ARCHITEC EERO SAARINEN'S magnificent terminal building for Dulles International Airport - dedicated almost to the day 15 years ago - is one of the few generally admired works of modern architecture. In a poll taken by the Journal of the American Institute of Architects last year, Dulles ranked third (after the University of Virginia and Rockefeller Center) among all important structures built in this nation's first 200 years.

Architecture buffs are therefore upset to learn that the Federal Aviation Administration, which owns and operates Dulles, is about than those who worked with Saarinen have been selected for the job, and that the $7 million alteration plan is still under wraps, although bids will be invited early in December. There is a growing demand that Saarinen's masterpiece be put on the National Register of Historic Places. The Secretary of the Interior now has authority to confer landmark status on exceptional contemporary buildings and thereby give them some measure of protection against aesthetic tampering.

In our view and experience, the FAA makes a convincing case for the need to expand the Dulles concourse. It gets uncomfortably crowded during morning and evening rush hours, which affect international flights as much as domestic commuter traffic. Saarinen, to be sure, designed the building so that the structure can be elongated eastward and westward - section by section, in a way that would simply repeat the present design - to accommodate more mobile-lounge gates and more airplanes. But that, aside form the cost of such addition, would not solve the problem. The problem is that new and larger aircraft load and unload more people and more baggage than the airplanes of Saarinen's time and that the new security procedures also demand more space than Saarinen anticipated.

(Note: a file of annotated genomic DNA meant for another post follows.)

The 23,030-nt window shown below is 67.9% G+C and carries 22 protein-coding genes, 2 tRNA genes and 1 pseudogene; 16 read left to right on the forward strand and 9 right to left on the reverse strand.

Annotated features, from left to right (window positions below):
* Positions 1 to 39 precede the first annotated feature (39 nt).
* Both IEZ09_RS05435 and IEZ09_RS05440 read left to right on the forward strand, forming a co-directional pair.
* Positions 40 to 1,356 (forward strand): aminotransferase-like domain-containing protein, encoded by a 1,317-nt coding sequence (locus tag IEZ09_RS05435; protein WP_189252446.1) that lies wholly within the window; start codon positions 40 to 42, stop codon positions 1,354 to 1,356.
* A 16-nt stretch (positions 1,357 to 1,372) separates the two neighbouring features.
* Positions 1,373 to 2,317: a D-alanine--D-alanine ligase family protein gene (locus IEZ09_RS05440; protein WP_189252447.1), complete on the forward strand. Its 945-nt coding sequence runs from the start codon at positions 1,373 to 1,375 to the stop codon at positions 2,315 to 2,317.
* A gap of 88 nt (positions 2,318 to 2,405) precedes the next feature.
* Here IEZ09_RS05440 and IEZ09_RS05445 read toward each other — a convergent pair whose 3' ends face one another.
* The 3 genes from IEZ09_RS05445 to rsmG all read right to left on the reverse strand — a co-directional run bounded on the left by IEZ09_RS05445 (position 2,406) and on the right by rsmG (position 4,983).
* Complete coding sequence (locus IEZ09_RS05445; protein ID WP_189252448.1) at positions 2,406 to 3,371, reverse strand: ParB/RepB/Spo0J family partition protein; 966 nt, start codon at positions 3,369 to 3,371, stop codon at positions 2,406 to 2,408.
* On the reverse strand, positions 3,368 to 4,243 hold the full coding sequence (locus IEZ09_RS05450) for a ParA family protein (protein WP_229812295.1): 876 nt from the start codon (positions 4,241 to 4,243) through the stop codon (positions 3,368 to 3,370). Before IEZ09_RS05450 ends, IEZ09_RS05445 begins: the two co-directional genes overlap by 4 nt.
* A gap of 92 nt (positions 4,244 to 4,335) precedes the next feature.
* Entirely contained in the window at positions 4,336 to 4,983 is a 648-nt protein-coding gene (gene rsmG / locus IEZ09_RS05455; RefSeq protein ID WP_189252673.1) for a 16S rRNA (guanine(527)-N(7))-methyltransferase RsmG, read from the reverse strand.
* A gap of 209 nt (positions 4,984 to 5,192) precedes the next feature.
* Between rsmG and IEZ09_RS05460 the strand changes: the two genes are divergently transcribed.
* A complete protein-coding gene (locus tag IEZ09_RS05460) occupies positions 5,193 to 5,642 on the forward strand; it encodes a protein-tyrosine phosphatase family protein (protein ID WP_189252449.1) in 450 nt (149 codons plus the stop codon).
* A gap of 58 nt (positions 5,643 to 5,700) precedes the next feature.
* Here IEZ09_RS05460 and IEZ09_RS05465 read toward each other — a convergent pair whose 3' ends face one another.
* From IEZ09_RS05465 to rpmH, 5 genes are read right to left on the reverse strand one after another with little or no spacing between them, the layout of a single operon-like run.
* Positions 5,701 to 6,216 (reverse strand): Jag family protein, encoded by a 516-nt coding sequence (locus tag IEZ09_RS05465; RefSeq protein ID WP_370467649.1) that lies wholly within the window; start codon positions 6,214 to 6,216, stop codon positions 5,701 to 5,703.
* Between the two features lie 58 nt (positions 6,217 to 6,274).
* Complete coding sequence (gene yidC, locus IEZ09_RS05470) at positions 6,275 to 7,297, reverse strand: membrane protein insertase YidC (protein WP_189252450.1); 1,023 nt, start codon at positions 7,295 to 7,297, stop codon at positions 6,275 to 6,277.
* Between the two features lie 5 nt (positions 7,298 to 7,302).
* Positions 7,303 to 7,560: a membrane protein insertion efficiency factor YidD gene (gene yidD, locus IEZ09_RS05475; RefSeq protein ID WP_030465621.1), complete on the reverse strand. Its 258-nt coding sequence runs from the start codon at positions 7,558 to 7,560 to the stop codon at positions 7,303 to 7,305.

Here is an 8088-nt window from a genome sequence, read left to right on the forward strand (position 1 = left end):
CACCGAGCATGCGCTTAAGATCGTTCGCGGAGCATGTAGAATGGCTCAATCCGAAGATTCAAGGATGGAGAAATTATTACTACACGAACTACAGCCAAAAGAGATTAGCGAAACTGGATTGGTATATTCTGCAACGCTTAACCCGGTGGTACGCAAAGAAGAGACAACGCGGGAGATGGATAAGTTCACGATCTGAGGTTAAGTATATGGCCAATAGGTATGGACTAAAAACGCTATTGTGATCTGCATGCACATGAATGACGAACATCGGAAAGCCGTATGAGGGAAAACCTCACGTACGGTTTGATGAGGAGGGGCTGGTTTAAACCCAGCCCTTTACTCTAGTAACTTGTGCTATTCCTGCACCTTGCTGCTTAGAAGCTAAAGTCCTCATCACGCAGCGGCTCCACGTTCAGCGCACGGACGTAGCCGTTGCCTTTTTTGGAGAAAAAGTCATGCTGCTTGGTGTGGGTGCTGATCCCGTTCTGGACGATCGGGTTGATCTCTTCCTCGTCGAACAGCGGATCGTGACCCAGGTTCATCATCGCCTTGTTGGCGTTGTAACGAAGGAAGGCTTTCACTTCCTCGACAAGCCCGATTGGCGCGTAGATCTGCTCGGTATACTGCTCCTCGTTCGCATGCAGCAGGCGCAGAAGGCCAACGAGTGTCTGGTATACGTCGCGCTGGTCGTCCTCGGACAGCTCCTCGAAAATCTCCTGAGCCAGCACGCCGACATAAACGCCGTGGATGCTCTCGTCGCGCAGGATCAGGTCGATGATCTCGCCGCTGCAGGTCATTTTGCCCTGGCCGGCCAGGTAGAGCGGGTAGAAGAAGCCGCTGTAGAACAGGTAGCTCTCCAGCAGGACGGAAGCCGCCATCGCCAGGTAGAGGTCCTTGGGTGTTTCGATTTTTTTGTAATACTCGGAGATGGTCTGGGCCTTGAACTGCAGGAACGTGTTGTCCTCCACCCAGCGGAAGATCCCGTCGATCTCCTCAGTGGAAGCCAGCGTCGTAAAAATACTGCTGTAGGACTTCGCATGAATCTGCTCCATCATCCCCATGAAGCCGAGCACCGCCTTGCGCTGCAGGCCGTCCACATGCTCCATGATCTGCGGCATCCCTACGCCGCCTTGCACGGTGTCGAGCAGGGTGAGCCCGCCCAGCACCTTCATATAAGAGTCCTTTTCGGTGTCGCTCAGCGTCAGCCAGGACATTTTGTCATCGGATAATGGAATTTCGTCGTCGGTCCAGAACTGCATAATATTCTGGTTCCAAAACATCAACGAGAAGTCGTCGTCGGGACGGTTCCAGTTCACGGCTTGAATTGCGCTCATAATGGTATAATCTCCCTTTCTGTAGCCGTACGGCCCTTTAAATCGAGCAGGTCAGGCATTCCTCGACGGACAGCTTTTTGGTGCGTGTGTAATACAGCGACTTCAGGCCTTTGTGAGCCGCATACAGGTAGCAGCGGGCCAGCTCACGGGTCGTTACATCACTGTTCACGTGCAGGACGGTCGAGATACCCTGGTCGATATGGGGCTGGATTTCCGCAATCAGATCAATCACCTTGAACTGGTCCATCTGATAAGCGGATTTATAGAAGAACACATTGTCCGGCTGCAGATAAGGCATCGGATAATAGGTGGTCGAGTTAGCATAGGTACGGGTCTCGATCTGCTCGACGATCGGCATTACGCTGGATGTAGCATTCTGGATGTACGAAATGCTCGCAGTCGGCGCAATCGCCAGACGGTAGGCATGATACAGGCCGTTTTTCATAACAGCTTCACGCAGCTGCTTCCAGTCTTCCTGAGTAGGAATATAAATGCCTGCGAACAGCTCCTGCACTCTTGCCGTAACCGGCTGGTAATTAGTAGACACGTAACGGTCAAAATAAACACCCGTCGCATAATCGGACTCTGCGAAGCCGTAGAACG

The FAA says it plans to provide this space by extending the podium on which the concourse rests by some 55 feet toward the field. In other words, the wall through which passenger enter and leave the mobile lounges will be pushed out. The great hall itself and the ingenious and convenient mobile-lounge system would not be changed. Trust us, FAA officials say in effect; we love Saarinen's masterpiece as much as anyone.

We'll buy that argument.We are even willing to trust the present FAA officials and their architects to make the alterations without impeding the integrity of the building's architecture. But we would trust them even more if they would allow Dulles to be put on the landmark list. They adamantly refuse to nominate the building on the grounds that this requires alterations to be approved by the Advisory Council on Historic Preservation. FAA considers this a bureaucratic nuisance. Trust us!

Well, we also trust the advisory council to be reasonable and to use good sense in accommodating needed function to aesthetic form. We think Dulles should be officially recognized as a great landmark building of our time as a safeguard against the whims of possibly less-sensitibe aviation administrations in the future.